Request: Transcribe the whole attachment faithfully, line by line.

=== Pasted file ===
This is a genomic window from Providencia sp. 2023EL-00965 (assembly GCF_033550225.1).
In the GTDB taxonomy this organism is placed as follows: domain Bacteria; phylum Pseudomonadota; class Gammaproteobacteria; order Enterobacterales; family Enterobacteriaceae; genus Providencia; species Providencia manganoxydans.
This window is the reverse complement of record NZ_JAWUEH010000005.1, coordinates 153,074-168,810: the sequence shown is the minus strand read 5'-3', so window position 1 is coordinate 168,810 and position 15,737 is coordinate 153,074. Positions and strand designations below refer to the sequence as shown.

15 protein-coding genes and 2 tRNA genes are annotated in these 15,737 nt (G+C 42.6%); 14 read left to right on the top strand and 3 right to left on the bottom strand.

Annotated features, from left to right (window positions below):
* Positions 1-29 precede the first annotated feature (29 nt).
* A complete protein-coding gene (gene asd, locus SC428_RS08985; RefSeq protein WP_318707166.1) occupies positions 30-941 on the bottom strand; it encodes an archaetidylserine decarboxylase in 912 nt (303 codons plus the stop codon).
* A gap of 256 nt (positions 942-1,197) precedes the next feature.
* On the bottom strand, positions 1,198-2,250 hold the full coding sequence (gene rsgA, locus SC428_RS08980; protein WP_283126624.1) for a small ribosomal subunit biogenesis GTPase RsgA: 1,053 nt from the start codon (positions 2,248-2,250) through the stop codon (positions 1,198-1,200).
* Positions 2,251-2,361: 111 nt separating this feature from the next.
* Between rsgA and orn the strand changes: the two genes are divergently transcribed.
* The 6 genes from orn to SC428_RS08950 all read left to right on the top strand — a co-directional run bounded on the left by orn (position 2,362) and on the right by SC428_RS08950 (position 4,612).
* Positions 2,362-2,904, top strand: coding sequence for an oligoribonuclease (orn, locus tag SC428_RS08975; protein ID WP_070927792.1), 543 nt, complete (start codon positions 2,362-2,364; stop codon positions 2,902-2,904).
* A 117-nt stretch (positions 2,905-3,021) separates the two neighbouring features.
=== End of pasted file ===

This is a genomic window from Providencia sp. 2023EL-00965 (assembly GCF_033550225.1).
In the GTDB taxonomy this organism is placed as follows: domain Bacteria; phylum Pseudomonadota; class Gammaproteobacteria; order Enterobacterales; family Enterobacteriaceae; genus Providencia; species Providencia manganoxydans.
This window is the reverse complement of record NZ_JAWUEH010000005.1, coordinates 153,074-168,810: the sequence shown is the minus strand read 5'-3', so window position 1 is coordinate 168,810 and position 15,737 is coordinate 153,074. Positions and strand designations below refer to the sequence as shown.

15 protein-coding genes and 2 tRNA genes are annotated in these 15,737 nt (G+C 42.6%); 14 read left to right on the top strand and 3 right to left on the bottom strand.

Annotated features, from left to right (window positions below):
* Positions 1-29 precede the first annotated feature (29 nt).
* A complete protein-coding gene (gene asd, locus SC428_RS08985; RefSeq protein WP_318707166.1) occupies positions 30-941 on the bottom strand; it encodes an archaetidylserine decarboxylase in 912 nt (303 codons plus the stop codon).
* A gap of 256 nt (positions 942-1,197) precedes the next feature.
* On the bottom strand, positions 1,198-2,250 hold the full coding sequence (gene rsgA, locus SC428_RS08980; protein WP_283126624.1) for a small ribosomal subunit biogenesis GTPase RsgA: 1,053 nt from the start codon (positions 2,248-2,250) through the stop codon (positions 1,198-1,200).
* Positions 2,251-2,361: 111 nt separating this feature from the next.
* Between rsgA and orn the strand changes: the two genes are divergently transcribed.
* The 6 genes from orn to SC428_RS08950 all read left to right on the top strand — a co-directional run bounded on the left by orn (position 2,362) and on the right by SC428_RS08950 (position 4,612).
* Positions 2,362-2,904, top strand: coding sequence for an oligoribonuclease (orn, locus tag SC428_RS08975; protein ID WP_070927792.1), 543 nt, complete (start codon positions 2,362-2,364; stop codon positions 2,902-2,904).
* A 117-nt stretch (positions 2,905-3,021) separates the two neighbouring features.